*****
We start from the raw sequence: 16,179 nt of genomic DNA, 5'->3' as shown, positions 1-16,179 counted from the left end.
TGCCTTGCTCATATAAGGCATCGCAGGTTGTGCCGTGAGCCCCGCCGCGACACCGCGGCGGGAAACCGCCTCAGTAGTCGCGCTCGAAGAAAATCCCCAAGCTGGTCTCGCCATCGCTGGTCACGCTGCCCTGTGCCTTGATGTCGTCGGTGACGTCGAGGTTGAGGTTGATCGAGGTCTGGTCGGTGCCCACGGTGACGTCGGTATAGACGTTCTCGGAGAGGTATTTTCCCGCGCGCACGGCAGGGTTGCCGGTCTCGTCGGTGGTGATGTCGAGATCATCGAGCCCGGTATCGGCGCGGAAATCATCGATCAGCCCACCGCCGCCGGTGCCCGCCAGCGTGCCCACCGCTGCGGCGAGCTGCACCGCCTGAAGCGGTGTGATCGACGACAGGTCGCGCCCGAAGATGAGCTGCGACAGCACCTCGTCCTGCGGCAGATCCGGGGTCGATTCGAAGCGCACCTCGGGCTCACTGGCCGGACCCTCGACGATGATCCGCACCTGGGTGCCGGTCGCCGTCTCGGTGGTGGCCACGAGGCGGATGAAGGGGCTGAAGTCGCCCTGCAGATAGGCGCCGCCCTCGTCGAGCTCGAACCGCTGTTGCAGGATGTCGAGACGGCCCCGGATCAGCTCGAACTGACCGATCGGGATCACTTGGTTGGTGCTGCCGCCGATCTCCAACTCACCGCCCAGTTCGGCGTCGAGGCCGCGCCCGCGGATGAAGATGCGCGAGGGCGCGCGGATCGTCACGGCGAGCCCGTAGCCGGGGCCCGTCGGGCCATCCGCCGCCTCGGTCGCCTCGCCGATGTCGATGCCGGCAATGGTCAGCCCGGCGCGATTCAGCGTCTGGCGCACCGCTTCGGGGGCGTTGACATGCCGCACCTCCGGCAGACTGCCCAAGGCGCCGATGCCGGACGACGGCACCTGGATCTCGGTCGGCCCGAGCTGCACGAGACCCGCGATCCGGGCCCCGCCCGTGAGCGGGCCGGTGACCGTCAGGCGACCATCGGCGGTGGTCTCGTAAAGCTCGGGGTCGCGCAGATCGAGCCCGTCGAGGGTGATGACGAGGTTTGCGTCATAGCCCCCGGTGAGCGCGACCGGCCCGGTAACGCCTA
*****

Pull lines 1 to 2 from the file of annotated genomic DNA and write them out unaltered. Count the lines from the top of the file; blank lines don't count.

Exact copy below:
We start from the raw sequence: 16,179 nt of genomic DNA, 5'->3' as shown, positions 1-16,179 counted from the left end.
TGCCTTGCTCATATAAGGCATCGCAGGTTGTGCCGTGAGCCCCGCCGCGACACCGCGGCGGGAAACCGCCTCAGTAGTCGCGCTCGAAGAAAATCCCCAAGCTGGTCTCGCCATCGCTGGTCACGCTGCCCTGTGCCTTGATGTCGTCGGTGACGTCGAGGTTGAGGTTGATCGAGGTCTGGTCGGTGCCCACGGTGACGTCGGTATAGACGTTCTCGGAGAGGTATTTTCCCGCGCGCACGGCAGGGTTGCCGGTCTCGTCGGTGGTGATGTCGAGATCATCGAGCCCGGTATCGGCGCGGAAATCATCGATCAGCCCACCGCCGCCGGTGCCCGCCAGCGTGCCCACCGCTGCGGCGAGCTGCACCGCCTGAAGCGGTGTGATCGACGACAGGTCGCGCCCGAAGATGAGCTGCGACAGCACCTCGTCCTGCGGCAGATCCGGGGTCGATTCGAAGCGCACCTCGGGCTCACTGGCCGGACCCTCGACGATGATCCGCACCTGGGTGCCGGTCGCCGTCTCGGTGGTGGCCACGAGGCGGATGAAGGGGCTGAAGTCGCCCTGCAGATAGGCGCCGCCCTCGTCGAGCTCGAACCGCTGTTGCAGGATGTCGAGACGGCCCCGGATCAGCTCGAACTGACCGATCGGGATCACTTGGTTGGTGCTGCCGCCGATCTCCAACTCACCGCCCAGTTCGGCGTCGAGGCCGCGCCCGCGGATGAAGATGCGCGAGGGCGCGCGGATCGTCACGGCGAGCCCGTAGCCGGGGCCCGTCGGGCCATCCGCCGCCTCGGTCGCCTCGCCGATGTCGATGCCGGCAATGGTCAGCCCGGCGCGATTCAGCGTCTGGCGCACCGCTTCGGGGGCGTTGACATGCCGCACCTCCGGCAGACTGCCCAAGGCGCCGATGCCGGACGACGGCACCTGGATCTCGGTCGGCCCGAGCTGCACGAGACCCGCGATCCGGGCCCCGCCCGTGAGCGGGCCGGTGACCGTCAGGCGACCATCGGCGGTGGTCTCGTAAAGCTCGGGGTCGCGCAGATCGAGCCCGTCGAGGGTGATGACGAGGTTTGCGTCATAGCCCCCGGTGAGCGCGACCGGCCCGGTAACGCCTA